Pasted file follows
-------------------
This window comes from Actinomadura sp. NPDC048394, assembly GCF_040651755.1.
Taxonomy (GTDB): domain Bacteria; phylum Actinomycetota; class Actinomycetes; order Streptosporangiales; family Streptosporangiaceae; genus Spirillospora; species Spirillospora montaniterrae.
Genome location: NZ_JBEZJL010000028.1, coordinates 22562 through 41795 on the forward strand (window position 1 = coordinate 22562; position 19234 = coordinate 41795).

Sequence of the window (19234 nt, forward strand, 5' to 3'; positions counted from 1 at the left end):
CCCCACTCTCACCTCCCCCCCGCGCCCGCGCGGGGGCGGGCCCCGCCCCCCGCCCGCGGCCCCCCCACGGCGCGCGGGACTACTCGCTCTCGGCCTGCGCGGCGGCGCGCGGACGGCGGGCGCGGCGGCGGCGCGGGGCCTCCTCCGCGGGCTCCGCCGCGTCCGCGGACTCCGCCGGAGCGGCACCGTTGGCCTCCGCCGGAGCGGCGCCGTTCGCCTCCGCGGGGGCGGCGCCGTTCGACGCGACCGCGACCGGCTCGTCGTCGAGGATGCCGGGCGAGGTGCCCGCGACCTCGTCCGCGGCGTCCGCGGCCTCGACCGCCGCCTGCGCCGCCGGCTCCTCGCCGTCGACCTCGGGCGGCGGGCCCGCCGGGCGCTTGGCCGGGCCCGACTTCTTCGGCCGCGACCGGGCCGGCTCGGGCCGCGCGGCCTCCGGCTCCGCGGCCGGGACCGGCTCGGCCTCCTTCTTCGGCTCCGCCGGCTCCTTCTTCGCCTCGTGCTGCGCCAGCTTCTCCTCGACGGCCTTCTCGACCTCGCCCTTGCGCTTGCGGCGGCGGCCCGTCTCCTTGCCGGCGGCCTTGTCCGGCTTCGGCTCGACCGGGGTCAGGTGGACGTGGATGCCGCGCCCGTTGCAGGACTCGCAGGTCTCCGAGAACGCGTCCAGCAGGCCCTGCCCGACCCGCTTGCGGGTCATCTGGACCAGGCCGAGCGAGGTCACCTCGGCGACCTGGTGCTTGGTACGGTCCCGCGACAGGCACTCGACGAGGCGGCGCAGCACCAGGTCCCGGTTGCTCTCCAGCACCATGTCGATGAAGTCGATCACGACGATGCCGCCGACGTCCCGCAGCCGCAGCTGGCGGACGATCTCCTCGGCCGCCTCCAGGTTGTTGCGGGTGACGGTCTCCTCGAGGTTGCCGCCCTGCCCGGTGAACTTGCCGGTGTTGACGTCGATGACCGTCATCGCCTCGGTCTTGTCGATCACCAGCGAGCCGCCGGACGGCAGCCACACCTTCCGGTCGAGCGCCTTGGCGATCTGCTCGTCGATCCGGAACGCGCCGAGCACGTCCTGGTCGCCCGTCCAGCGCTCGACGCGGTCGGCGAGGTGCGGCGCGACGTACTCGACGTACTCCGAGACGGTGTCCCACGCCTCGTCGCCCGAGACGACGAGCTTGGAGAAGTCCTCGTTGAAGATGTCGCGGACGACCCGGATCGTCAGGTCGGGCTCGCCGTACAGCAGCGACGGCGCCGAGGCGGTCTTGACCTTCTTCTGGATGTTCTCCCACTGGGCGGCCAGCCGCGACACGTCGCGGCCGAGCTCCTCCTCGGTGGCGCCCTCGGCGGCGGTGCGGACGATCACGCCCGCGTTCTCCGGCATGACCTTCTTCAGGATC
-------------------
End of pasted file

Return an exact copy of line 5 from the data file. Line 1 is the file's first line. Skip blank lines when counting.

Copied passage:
CCCCACTCTCACCTCCCCCCCGCGCCCGCGCGGGGGCGGGCCCCGCCCCCCGCCCGCGGCCCCCCCACGGCGCGCGGGACTACTCGCTCTCGGCCTGCGCGGCGGCGCGCGGACGGCGGGCGCGGCGGCGGCGCGGGGCCTCCTCCGCGGGCTCCGCCGCGTCCGCGGACTCCGCCGGAGCGGCACCGTTGGCCTCCGCCGGAGCGGCGCCGTTCGCCTCCGCGGGGGCGGCGCCGTTCGACGCGACCGCGACCGGCTCGTCGTCGAGGATGCCGGGCGAGGTGCCCGCGACCTCGTCCGCGGCGTCCGCGGCCTCGACCGCCGCCTGCGCCGCCGGCTCCTCGCCGTCGACCTCGGGCGGCGGGCCCGCCGGGCGCTTGGCCGGGCCCGACTTCTTCGGCCGCGACCGGGCCGGCTCGGGCCGCGCGGCCTCCGGCTCCGCGGCCGGGACCGGCTCGGCCTCCTTCTTCGGCTCCGCCGGCTCCTTCTTCGCCTCGTGCTGCGCCAGCTTCTCCTCGACGGCCTTCTCGACCTCGCCCTTGCGCTTGCGGCGGCGGCCCGTCTCCTTGCCGGCGGCCTTGTCCGGCTTCGGCTCGACCGGGGTCAGGTGGACGTGGATGCCGCGCCCGTTGCAGGACTCGCAGGTCTCCGAGAACGCGTCCAGCAGGCCCTGCCCGACCCGCTTGCGGGTCATCTGGACCAGGCCGAGCGAGGTCACCTCGGCGACCTGGTGCTTGGTACGGTCCCGCGACAGGCACTCGACGAGGCGGCGCAGCACCAGGTCCCGGTTGCTCTCCAGCACCATGTCGATGAAGTCGATCACGACGATGCCGCCGACGTCCCGCAGCCGCAGCTGGCGGACGATCTCCTCGGCCGCCTCCAGGTTGTTGCGGGTGACGGTCTCCTCGAGGTTGCCGCCCTGCCCGGTGAACTTGCCGGTGTTGACGTCGATGACCGTCATCGCCTCGGTCTTGTCGATCACCAGCGAGCCGCCGGACGGCAGCCACACCTTCCGGTCGAGCGCCTTGGCGATCTGCTCGTCGATCCGGAACGCGCCGAGCACGTCCTGGTCGCCCGTCCAGCGCTCGACGCGGTCGGCGAGGTGCGGCGCGACGTACTCGACGTACTCCGAGACGGTGTCCCACGCCTCGTCGCCCGAGACGACGAGCTTGGAGAAGTCCTCGTTGAAGATGTCGCGGACGACCCGGATCGTCAGGTCGGGCTCGCCGTACAGCAGCGACGGCGCCGAGGCGGTCTTGACCTTCTTCTGGATGTTCTCCCACTGGGCGGCCAGCCGCGACACGTCGCGGCCGAGCTCCTCCTCGGTGGCGCCCTCGGCGGCGGTGCGGACGATCACGCCCGCGTTCTCCGGCATGACCTTCTTCAGGATC